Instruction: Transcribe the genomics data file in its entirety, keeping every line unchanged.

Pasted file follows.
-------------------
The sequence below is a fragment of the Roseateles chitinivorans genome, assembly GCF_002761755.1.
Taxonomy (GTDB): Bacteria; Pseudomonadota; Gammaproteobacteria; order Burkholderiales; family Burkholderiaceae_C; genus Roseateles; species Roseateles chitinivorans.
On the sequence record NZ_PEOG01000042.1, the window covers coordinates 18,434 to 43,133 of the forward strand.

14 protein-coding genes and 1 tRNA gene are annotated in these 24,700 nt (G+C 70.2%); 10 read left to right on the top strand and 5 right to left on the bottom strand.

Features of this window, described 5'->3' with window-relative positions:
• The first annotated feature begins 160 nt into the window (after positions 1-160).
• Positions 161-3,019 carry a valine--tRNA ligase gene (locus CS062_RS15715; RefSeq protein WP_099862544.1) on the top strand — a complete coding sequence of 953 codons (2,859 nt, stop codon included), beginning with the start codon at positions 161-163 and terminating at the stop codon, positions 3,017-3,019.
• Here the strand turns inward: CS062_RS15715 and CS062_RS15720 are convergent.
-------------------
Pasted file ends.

The sequence below is a fragment of the Roseateles chitinivorans genome, assembly GCF_002761755.1.
Taxonomy (GTDB): Bacteria; Pseudomonadota; Gammaproteobacteria; order Burkholderiales; family Burkholderiaceae_C; genus Roseateles; species Roseateles chitinivorans.
On the sequence record NZ_PEOG01000042.1, the window covers coordinates 18,434 to 43,133 of the forward strand.

14 protein-coding genes and 1 tRNA gene are annotated in these 24,700 nt (G+C 70.2%); 10 read left to right on the top strand and 5 right to left on the bottom strand.

Features of this window, described 5'->3' with window-relative positions:
• The first annotated feature begins 160 nt into the window (after positions 1-160).
• Positions 161-3,019 carry a valine--tRNA ligase gene (locus CS062_RS15715; RefSeq protein WP_099862544.1) on the top strand — a complete coding sequence of 953 codons (2,859 nt, stop codon included), beginning with the start codon at positions 161-163 and terminating at the stop codon, positions 3,017-3,019.
• Here the strand turns inward: CS062_RS15715 and CS062_RS15720 are convergent.